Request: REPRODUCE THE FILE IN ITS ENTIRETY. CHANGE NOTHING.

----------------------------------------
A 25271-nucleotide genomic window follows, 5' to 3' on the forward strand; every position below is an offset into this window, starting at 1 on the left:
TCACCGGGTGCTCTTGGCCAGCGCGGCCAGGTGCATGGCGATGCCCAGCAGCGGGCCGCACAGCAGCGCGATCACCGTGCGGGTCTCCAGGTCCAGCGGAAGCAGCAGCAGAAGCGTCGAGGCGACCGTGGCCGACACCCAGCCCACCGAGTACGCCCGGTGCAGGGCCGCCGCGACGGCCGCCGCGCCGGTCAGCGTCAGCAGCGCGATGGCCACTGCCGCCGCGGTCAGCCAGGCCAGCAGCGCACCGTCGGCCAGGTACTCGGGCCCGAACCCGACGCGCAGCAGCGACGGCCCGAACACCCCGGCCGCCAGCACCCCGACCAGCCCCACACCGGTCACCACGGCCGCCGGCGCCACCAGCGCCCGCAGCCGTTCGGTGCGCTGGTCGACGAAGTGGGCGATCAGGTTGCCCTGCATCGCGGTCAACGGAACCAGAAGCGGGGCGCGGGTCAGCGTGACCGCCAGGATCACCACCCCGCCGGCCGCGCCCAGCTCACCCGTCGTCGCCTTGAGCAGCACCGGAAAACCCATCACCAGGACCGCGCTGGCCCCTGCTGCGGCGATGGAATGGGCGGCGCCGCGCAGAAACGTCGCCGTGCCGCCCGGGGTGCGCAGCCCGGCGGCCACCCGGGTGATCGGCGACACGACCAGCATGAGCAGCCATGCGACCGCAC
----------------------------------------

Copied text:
A 25271-nucleotide genomic window follows, 5' to 3' on the forward strand; every position below is an offset into this window, starting at 1 on the left:
TCACCGGGTGCTCTTGGCCAGCGCGGCCAGGTGCATGGCGATGCCCAGCAGCGGGCCGCACAGCAGCGCGATCACCGTGCGGGTCTCCAGGTCCAGCGGAAGCAGCAGCAGAAGCGTCGAGGCGACCGTGGCCGACACCCAGCCCACCGAGTACGCCCGGTGCAGGGCCGCCGCGACGGCCGCCGCGCCGGTCAGCGTCAGCAGCGCGATGGCCACTGCCGCCGCGGTCAGCCAGGCCAGCAGCGCACCGTCGGCCAGGTACTCGGGCCCGAACCCGACGCGCAGCAGCGACGGCCCGAACACCCCGGCCGCCAGCACCCCGACCAGCCCCACACCGGTCACCACGGCCGCCGGCGCCACCAGCGCCCGCAGCCGTTCGGTGCGCTGGTCGACGAAGTGGGCGATCAGGTTGCCCTGCATCGCGGTCAACGGAACCAGAAGCGGGGCGCGGGTCAGCGTGACCGCCAGGATCACCACCCCGCCGGCCGCGCCCAGCTCACCCGTCGTCGCCTTGAGCAGCACCGGAAAACCCATCACCAGGACCGCGCTGGCCCCTGCTGCGGCGATGGAATGGGCGGCGCCGCGCAGAAACGTCGCCGTGCCGCCCGGGGTGCGCAGCCCGGCGGCCACCCGGGTGATCGGCGACACGACCAGCATGAGCAGCCATGCGACCGCAC